The damage of Jenkintown’s $2.4 million lake of parking

The Congress for New Urbanism advocates for sustainable development — the type of development that Jenkintown has enjoyed since its founding. Unfortunately, our powers that be have little clue about the underlying reasons for why residents and visitors find our little borough so charming. Hint: It’s not the parking lots.

On-street parking does several good things, and its alternative (on-site parking lots) does nothing good. Google “sea of parking.” Are any of the hits positive? Of course not; a sea of parking is dreadful on all counts. Beyond the obvious ugliness, they heat the microclimate by absorbing solar radiation and heating the air above them. Heating the microclimate makes walking uncomfortable and so people drive, even if the parking lot is out of sight. More driving = more crashes and more deaths and injuries.

Source: How fire chiefs and traffic engineers make places less safe | CNU

Rockwell Road in Abington Township features new sidewalks paid for by the municipality.

Unlike Jenkintown, Abington Township will fix its own sidewalks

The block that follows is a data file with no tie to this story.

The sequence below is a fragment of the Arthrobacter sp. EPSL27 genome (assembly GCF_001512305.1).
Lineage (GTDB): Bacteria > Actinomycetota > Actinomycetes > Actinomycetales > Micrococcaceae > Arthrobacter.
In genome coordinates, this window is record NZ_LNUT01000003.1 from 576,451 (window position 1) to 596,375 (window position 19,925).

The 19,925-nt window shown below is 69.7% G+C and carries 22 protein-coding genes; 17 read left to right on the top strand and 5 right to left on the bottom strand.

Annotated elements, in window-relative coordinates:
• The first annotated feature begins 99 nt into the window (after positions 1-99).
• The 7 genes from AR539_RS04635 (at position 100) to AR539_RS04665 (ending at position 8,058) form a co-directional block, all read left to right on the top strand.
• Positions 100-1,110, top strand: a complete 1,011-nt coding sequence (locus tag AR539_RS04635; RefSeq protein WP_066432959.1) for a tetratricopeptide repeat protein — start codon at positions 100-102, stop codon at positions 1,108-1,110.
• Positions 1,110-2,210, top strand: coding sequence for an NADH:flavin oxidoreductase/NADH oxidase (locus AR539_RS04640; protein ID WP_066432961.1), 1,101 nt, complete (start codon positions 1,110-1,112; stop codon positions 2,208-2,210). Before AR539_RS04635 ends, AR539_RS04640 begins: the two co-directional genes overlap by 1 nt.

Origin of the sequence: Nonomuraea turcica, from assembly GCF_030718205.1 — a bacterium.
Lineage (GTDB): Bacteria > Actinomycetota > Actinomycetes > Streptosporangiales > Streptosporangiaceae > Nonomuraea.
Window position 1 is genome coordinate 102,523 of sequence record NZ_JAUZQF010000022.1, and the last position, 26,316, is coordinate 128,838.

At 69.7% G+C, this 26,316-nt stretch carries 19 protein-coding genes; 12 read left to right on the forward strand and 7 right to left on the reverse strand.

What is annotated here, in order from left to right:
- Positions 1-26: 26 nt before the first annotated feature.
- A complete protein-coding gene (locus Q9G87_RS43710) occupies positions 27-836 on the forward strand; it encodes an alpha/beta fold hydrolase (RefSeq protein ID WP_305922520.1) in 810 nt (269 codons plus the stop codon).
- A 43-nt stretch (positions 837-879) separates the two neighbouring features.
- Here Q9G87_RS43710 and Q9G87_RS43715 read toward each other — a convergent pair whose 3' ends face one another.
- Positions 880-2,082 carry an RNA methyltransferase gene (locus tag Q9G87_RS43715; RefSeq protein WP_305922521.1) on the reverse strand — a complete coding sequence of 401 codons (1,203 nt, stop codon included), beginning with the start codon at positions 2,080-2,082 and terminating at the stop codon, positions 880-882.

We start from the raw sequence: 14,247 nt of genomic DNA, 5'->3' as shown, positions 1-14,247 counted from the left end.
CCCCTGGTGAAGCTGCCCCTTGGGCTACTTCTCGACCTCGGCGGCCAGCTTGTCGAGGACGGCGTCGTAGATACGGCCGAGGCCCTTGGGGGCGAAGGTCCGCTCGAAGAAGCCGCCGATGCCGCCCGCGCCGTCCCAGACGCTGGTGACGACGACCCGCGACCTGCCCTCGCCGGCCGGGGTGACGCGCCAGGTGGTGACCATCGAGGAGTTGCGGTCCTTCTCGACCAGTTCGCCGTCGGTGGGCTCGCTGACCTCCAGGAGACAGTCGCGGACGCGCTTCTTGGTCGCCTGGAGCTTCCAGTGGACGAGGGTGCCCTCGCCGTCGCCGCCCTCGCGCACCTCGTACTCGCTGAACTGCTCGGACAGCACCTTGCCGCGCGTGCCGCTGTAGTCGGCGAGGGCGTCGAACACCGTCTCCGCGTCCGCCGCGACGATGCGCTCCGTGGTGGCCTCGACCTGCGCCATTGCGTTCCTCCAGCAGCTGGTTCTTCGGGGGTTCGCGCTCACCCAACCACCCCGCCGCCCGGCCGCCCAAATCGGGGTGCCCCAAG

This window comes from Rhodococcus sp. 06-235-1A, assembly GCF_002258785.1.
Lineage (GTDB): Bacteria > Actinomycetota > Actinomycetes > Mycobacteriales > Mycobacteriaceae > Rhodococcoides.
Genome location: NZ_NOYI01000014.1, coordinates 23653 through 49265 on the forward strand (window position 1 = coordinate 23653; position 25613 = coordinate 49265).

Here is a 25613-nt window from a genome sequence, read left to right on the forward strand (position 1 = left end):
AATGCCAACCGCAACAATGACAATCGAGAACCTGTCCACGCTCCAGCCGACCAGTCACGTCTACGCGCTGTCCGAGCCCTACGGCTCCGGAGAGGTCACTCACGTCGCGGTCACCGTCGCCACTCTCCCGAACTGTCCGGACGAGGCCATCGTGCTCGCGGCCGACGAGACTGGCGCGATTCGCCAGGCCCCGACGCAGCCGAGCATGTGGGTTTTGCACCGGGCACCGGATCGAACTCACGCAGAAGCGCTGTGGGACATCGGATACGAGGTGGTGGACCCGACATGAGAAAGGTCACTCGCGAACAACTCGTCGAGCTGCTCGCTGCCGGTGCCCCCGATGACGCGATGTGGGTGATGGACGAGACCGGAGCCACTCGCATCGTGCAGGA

“This is the way we’ve always done it. This is the way everyone else does it.” Sorry, Rick. Not everyone.

So said Rick Bunker at a public works committee meeting in 2015 in response to my suggestion that Jenkintown find a better way to finance sidewalk repairs that does not overburden residents. Once again, I can report Mr. Bunker wrong.

Google Map: The sidewalk reconstruction paid for by Abington Township with help from a TCDI grant extends nearly a quarter mile.
The sidewalk reconstruction paid for by Abington Township with help from a TCDI grant extends nearly a quarter mile.

Yesterday, while driving up Rockwell Road in Abington, I noticed the recent sidewalk reconstruction between Roy Avenue and Welsh Road, nearly a quarter mile of contiguous sidewalk construction. Who paid for all that, I wondered?

Turns out that Abington Township did with considerable help from a Transportation and Community Development Initiative (TCDI) grant. Administered by the Delaware Valley Regional Planning Commission (DVRPC), these grants “support smart growth in the individual municipalities of the Delaware Valley through initiatives that implement the region’s long-range plan…”

Among the stated goals of this initiative are:

  • Supporting local planning projects that will lead to more residential, employment or commercial opportunities in areas designated for growth or redevelopment;
  • Improving the overall character and quality of life within the region to retain and attract business and residents;

Emphasis mine.

Abington Township put this project out to bid, estimating a cost of $75,000. It applied for and received a grant of $60,000 to offset that cost on the basis that this would promote bicycling along the Route 611 corridor. (See here.) One bid, one contractor, with one-fifth the project cost split among all of Abington’s taxpayers. We have some residents that by themselves paid $15,000 to fix their frontage.